Trump claims victory on Mexican migration

Mexico avoided the most extreme immigration concession sought by United States President Donald Trump in a deal reached to fend off threatened tariffs, but some say it has been left even weaker than before in the face of more potential pressure from Mr Trump, who formally kicks off his re-election campaign this month.

One senior government official insisted to the Times that the Mexican government agreed to move to deter migrants faster and more aggressively than they ever had before this week's talks.

Beto O'Rourke, a former congressman from the border city of El Paso, Texas who is also pursuing the Democratic nomination, was among the critics challenging how much Trump had actually accomplished. The deal's key expansion of a program that would keep asylum seekers in Mexico while their claims are processed was established in two heavily brokered two diplomatic notes exchanged between the two countries, the Times reported. Reportedly, the Trump administration is seeking reprieve on the Huawei ban after United States tech companies warned the government that a ban would severely hurt their bottom line as well as their ability to develop new technologies. He freaked out on Twitter, at length, because a few news outlets blew the whistle on his efforts to dupe the public, especially his Fox News-loving base, into believing his massive lies about tariffs and his negotiations with Mexico on immigration.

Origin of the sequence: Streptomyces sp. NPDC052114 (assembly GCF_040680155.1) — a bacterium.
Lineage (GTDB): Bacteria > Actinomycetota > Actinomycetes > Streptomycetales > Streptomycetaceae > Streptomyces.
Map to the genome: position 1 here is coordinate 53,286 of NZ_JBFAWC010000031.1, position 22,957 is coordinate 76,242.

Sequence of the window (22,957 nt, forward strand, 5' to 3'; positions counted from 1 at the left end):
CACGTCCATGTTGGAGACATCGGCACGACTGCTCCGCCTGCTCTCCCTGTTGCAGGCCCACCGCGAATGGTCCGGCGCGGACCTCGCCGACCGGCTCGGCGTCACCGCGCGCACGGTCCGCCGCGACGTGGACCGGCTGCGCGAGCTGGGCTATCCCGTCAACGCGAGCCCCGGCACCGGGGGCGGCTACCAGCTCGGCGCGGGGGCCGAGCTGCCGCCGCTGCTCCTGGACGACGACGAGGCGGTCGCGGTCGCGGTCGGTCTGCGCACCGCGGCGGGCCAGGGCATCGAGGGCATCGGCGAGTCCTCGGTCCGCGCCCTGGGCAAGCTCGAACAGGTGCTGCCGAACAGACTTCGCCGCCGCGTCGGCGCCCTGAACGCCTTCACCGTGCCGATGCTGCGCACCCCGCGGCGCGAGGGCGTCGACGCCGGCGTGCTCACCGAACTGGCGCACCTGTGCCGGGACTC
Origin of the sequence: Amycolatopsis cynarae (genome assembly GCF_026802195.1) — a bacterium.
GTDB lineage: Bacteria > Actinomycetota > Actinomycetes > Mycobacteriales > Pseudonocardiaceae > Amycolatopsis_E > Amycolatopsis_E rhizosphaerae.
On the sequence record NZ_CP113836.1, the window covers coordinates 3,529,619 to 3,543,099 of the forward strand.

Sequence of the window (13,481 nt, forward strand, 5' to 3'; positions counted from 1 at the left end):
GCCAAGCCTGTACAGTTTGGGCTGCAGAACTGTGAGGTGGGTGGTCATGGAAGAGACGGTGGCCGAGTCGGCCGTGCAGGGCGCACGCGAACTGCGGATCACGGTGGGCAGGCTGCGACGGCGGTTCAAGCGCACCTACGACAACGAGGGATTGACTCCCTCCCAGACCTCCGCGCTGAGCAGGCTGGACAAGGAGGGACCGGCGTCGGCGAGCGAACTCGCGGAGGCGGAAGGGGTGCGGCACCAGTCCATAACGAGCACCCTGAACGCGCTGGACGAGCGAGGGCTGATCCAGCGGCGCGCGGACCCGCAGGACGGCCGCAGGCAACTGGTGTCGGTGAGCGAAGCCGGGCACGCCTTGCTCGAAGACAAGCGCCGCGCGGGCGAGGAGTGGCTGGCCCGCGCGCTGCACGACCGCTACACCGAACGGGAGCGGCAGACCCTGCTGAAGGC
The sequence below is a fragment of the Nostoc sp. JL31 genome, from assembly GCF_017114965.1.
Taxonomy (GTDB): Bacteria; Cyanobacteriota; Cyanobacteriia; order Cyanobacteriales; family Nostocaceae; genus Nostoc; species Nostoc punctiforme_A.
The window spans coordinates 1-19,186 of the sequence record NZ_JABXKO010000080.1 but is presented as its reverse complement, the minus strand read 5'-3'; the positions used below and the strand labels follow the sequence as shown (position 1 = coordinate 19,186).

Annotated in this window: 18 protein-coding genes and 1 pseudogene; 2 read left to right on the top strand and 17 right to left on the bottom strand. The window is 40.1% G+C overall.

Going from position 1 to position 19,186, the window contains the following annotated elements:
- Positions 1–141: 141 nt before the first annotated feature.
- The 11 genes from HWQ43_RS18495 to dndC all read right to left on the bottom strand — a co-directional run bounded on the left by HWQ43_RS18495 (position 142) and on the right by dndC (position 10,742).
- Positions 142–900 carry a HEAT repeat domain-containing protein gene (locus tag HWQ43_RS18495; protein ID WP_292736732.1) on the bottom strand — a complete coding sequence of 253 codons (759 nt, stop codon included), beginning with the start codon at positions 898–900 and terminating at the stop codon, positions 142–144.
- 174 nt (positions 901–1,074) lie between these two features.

Trump announced the farm deal with Mexico on Twitter, referring to the trade war-afflicted USA farmers as patriots.

Any deal still has to be approved by Mexico's Congress before it can become law.

Their promise to deploy up to 6,000 national guard troops was larger than their previous pledge. Mexican officials have told Bloomberg that there was no discussion of agricultural issues during the tariff talks, which focused on re-separating immigration policy and trade policy-two issues that Trump unexpectedly slammed together two weeks ago. The president earlier argued that the tariffs were to remain in place until the nation's southern neighbor curbs the flow of migrants, mainly coming from Central America through Mexican territory.

The Trump administration had been careful not to set any concrete goals, so judging success will be tricky. Dingell said she wants changes to the agreement's labour, environmental and enforcement provisions that would satisfy her skeptical colleagues.

The President is trying to work out that frustration on the golf links this morning.

The influx of illegal immigrants has put a heavy strain on Customs and Border Protection. To date, migrants have been returned at only three of the busiest ports of entry. What kept that from happening, they said, was the commitment of resources by both countries.

Under the agreement, Mexico will "offer jobs, healthcare and education" to those individuals.

When "the United States" sells farm goods "to Mexico", what's really happening is a chain of private transactions.

"I think the president has completely overblown what he reports to have achieved", he said on ABC's "This Week".

Murtaugh applauded Trump for using "the threat of tariffs to bring Mexico to the table" and "showing that he is willing to use every tool in his toolbox to protect the American people".

  • Zachary Reyes